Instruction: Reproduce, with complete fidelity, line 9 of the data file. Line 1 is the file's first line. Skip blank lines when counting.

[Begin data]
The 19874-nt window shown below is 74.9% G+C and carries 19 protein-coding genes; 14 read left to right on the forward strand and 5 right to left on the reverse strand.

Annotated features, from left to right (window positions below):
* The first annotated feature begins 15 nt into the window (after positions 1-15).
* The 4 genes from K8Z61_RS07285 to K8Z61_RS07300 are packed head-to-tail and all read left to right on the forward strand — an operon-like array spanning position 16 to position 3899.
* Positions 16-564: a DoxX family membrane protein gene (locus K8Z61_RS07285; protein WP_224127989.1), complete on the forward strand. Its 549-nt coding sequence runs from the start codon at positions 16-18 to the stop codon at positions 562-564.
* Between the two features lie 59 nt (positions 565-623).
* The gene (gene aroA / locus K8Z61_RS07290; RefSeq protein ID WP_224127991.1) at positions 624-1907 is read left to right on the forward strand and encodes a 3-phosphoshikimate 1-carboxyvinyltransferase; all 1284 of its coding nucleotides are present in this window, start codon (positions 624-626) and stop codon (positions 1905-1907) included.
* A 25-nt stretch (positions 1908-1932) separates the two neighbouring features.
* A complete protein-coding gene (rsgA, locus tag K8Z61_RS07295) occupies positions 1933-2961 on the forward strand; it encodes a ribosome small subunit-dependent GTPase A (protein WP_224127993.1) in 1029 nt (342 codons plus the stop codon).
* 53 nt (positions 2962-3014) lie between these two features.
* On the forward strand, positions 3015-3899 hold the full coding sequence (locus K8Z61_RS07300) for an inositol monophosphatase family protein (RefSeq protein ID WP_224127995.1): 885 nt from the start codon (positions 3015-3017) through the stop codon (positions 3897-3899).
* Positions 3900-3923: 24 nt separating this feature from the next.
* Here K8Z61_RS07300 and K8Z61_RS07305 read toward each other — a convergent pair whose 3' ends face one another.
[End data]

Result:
* A complete protein-coding gene (rsgA, locus tag K8Z61_RS07295) occupies positions 1933-2961 on the forward strand; it encodes a ribosome small subunit-dependent GTPase A (protein WP_224127993.1) in 1029 nt (342 codons plus the stop codon).